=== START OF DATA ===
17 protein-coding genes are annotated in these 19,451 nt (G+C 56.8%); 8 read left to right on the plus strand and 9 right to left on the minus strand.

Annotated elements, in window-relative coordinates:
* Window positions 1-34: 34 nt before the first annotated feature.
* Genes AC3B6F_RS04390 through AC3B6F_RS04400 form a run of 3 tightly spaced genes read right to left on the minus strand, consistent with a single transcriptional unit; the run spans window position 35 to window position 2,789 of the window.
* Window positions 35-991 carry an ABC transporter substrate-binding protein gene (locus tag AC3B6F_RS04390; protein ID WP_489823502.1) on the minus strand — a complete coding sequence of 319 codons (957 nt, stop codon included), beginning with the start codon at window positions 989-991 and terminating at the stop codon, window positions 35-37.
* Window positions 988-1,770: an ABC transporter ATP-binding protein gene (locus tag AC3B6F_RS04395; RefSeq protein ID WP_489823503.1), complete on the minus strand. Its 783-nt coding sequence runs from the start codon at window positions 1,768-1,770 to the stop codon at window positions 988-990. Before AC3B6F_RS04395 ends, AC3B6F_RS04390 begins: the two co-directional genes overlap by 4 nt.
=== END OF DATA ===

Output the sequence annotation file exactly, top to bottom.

17 protein-coding genes are annotated in these 19,451 nt (G+C 56.8%); 8 read left to right on the plus strand and 9 right to left on the minus strand.

Annotated elements, in window-relative coordinates:
* Window positions 1-34: 34 nt before the first annotated feature.
* Genes AC3B6F_RS04390 through AC3B6F_RS04400 form a run of 3 tightly spaced genes read right to left on the minus strand, consistent with a single transcriptional unit; the run spans window position 35 to window position 2,789 of the window.
* Window positions 35-991 carry an ABC transporter substrate-binding protein gene (locus tag AC3B6F_RS04390; protein ID WP_489823502.1) on the minus strand — a complete coding sequence of 319 codons (957 nt, stop codon included), beginning with the start codon at window positions 989-991 and terminating at the stop codon, window positions 35-37.
* Window positions 988-1,770: an ABC transporter ATP-binding protein gene (locus tag AC3B6F_RS04395; RefSeq protein ID WP_489823503.1), complete on the minus strand. Its 783-nt coding sequence runs from the start codon at window positions 1,768-1,770 to the stop codon at window positions 988-990. Before AC3B6F_RS04395 ends, AC3B6F_RS04390 begins: the two co-directional genes overlap by 4 nt.